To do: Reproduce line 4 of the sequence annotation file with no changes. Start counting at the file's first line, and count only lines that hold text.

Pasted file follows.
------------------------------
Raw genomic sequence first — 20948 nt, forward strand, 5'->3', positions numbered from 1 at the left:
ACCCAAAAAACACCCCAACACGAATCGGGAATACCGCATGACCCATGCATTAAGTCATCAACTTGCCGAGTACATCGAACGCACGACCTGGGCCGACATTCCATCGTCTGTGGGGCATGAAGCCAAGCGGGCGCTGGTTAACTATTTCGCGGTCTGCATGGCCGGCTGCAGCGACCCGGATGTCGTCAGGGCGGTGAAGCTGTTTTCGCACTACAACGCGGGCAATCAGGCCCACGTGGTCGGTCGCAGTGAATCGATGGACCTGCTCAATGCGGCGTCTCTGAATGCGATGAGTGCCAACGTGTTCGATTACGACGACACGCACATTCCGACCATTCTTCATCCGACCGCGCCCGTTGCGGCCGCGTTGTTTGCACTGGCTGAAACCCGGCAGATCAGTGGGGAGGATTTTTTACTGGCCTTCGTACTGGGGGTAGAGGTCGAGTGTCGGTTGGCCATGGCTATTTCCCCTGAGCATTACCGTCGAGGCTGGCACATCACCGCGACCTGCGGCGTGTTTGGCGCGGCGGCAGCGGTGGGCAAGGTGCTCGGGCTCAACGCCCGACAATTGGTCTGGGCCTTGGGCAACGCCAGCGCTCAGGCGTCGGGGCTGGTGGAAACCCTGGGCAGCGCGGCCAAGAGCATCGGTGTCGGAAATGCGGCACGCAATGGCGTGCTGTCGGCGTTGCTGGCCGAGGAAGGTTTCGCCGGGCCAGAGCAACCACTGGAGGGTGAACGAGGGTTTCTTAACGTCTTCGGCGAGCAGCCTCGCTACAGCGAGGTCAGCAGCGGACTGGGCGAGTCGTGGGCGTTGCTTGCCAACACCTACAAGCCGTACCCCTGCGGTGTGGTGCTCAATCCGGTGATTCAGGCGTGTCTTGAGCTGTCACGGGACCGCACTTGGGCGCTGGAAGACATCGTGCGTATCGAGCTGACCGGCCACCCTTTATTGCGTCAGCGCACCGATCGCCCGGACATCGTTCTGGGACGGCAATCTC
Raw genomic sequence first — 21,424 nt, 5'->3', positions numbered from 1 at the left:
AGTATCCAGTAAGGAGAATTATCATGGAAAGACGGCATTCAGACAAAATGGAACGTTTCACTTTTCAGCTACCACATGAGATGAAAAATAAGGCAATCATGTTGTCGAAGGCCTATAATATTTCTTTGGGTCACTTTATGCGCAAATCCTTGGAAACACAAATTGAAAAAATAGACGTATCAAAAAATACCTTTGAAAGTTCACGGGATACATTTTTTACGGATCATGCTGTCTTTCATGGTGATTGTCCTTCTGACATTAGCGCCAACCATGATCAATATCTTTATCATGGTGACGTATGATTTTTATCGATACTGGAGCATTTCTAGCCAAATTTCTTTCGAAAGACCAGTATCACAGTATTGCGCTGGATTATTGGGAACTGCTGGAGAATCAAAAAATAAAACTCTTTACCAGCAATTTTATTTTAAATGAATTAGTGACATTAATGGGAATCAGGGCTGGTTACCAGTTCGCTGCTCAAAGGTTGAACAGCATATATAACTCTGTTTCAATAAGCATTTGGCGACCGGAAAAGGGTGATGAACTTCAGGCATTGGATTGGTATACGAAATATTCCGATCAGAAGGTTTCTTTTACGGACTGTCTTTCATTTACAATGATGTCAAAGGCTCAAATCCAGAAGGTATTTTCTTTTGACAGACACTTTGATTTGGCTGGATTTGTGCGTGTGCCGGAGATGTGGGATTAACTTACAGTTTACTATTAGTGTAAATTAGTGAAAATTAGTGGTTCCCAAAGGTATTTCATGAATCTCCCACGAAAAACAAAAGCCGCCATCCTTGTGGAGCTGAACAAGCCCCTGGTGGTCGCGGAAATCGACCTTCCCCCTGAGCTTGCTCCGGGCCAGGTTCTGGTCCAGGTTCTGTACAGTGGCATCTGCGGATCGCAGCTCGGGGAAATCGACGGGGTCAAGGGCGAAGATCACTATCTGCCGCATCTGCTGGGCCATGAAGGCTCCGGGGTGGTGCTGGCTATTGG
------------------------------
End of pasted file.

AGTATCCAGTAAGGAGAATTATCATGGAAAGACGGCATTCAGACAAAATGGAACGTTTCACTTTTCAGCTACCACATGAGATGAAAAATAAGGCAATCATGTTGTCGAAGGCCTATAATATTTCTTTGGGTCACTTTATGCGCAAATCCTTGGAAACACAAATTGAAAAAATAGACGTATCAAAAAATACCTTTGAAAGTTCACGGGATACATTTTTTACGGATCATGCTGTCTTTCATGGTGATTGTCCTTCTGACATTAGCGCCAACCATGATCAATATCTTTATCATGGTGACGTATGATTTTTATCGATACTGGAGCATTTCTAGCCAAATTTCTTTCGAAAGACCAGTATCACAGTATTGCGCTGGATTATTGGGAACTGCTGGAGAATCAAAAAATAAAACTCTTTACCAGCAATTTTATTTTAAATGAATTAGTGACATTAATGGGAATCAGGGCTGGTTACCAGTTCGCTGCTCAAAGGTTGAACAGCATATATAACTCTGTTTCAATAAGCATTTGGCGACCGGAAAAGGGTGATGAACTTCAGGCATTGGATTGGTATACGAAATATTCCGATCAGAAGGTTTCTTTTACGGACTGTCTTTCATTTACAATGATGTCAAAGGCTCAAATCCAGAAGGTATTTTCTTTTGACAGACACTTTGATTTGGCTGGATTTGTGCGTGTGCCGGAGATGTGGGATTAACTTACAGTTTACTATTAGTGTAAATTAGTGAAAATTAGTGGTTCCCAAAGGTATTTCATGAATCTCCCACGAAAAACAAAAGCCGCCATCCTTGTGGAGCTGAACAAGCCCCTGGTGGTCGCGGAAATCGACCTTCCCCCTGAGCTTGCTCCGGGCCAGGTTCTGGTCCAGGTTCTGTACAGTGGCATCTGCGGATCGCAGCTCGGGGAAATCGACGGGGTCAAGGGCGAAGATCACTATCTGCCGCATCTGCTGGGCCATGAAGGCTCCGGGGTGGTGCTGGCTATTGG